This test option focuses on sporadic cancer risk. At-risk genes are triggered by one another and by the environment (e.g. food, toxins, infections, radiation, products formed during metabolism in obese individuals).
DNA changes that have been shown to have a fairly strong association with cancer risk are helpful in deploying cancer prevention strategies. As research progresses, more evidence will emerge, enabling health professionals to become more specific, adding more DNA targets.
Individuals concerned about breast cancer can already have a targeted approach, as the cancer option can be augmented by a breast cancer risk profile. In obesity-related cancers like colon, ovary and endometrial cancers, the test option can provide those with a family history with a pro-active strategy to eliminate all possible risks as no single abnormal gene has as yet been associated with these conditions.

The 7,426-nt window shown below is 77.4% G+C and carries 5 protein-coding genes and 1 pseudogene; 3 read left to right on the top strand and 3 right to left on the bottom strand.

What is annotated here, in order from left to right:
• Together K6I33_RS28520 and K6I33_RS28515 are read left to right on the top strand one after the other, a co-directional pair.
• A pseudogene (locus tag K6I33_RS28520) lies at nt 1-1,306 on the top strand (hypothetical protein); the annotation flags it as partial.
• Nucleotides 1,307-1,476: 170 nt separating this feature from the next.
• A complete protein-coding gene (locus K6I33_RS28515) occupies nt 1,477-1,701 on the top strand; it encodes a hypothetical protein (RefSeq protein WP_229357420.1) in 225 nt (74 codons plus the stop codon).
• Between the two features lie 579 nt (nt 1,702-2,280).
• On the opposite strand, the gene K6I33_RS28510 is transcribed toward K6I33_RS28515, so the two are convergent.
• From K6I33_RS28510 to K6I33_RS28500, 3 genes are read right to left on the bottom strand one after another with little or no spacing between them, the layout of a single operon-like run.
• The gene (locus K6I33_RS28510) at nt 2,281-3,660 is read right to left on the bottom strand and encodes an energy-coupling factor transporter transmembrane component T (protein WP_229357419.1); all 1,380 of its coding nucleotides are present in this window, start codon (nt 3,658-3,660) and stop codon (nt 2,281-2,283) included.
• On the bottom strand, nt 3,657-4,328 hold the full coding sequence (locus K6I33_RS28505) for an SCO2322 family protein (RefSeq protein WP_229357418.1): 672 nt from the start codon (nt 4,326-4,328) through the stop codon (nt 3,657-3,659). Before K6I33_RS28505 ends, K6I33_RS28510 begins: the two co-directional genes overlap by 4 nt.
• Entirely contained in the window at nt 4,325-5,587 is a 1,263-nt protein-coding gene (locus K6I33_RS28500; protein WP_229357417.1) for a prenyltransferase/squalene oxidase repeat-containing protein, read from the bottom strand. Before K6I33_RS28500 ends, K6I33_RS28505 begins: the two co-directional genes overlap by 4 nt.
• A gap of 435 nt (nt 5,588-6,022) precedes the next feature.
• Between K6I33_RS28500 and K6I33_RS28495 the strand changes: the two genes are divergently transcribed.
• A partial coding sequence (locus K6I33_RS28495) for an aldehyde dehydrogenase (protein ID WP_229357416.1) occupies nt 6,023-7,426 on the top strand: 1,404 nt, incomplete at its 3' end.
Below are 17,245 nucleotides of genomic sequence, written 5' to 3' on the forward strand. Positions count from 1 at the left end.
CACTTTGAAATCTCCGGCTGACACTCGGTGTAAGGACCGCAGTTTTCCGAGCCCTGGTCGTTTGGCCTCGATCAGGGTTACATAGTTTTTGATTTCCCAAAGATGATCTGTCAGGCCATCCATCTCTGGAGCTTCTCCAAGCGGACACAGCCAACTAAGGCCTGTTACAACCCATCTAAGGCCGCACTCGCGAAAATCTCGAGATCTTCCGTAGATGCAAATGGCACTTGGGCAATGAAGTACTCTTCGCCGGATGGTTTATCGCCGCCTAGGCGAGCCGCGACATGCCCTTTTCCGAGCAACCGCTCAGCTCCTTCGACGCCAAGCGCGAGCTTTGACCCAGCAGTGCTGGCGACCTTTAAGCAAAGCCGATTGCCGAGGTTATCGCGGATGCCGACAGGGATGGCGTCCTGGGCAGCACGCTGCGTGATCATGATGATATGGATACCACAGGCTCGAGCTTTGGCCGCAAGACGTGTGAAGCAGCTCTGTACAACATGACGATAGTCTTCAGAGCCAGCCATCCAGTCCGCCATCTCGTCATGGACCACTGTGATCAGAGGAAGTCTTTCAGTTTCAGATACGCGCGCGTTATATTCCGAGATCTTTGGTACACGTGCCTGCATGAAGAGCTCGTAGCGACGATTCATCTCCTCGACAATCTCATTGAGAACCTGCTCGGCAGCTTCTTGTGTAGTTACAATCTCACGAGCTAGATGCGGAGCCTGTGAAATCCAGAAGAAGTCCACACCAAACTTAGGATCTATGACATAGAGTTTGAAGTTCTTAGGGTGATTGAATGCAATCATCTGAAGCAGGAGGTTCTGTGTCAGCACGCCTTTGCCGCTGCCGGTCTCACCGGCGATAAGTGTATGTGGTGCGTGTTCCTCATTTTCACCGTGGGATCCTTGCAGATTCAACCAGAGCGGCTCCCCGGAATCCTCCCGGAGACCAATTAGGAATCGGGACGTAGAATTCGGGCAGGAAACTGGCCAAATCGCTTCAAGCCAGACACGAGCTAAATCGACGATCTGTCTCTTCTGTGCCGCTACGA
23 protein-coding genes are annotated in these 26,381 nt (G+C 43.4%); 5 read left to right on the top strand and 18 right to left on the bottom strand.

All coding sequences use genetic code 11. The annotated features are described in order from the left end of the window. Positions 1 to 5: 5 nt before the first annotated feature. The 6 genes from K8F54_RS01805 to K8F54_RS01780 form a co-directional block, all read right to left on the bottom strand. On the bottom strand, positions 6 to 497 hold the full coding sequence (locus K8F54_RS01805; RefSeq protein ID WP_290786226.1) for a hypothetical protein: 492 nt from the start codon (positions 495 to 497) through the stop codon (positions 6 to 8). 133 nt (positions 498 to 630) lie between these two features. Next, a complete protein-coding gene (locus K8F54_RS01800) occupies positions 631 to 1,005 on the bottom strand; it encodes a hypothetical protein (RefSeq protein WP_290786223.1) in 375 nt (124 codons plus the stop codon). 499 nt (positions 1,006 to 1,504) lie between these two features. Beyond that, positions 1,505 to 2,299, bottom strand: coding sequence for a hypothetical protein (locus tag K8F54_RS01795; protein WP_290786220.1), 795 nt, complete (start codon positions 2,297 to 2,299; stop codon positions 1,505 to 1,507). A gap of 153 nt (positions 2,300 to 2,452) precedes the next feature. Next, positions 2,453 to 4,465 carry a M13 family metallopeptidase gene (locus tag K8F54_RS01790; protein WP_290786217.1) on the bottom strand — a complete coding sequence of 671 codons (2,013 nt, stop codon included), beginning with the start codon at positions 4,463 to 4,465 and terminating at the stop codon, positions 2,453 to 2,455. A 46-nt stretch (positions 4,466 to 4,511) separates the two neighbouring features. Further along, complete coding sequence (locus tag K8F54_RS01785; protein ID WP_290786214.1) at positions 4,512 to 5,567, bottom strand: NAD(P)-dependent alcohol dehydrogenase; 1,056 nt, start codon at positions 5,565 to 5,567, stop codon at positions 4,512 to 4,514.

The test identifies DNA involved in regulating cell processes that protects against injury, including,
• Folate metabolism and high homocystein levels (MTHFR)
• Inflammation and detoxification (ability to protect against free radical injury) (IL6 / TNFa / MnSOD / GSTT / GSTM)
• Estrogen exposure (more relevant in obese persons) that contribute to risk of breast and prostate cancer ) (COMP)
Tests done with regard to breast cancer depend on the risks that are based on family history and other carriers in the family. It will be individualized according to family, ethnic group or population risk.
Read more about the other Health Focus Areas: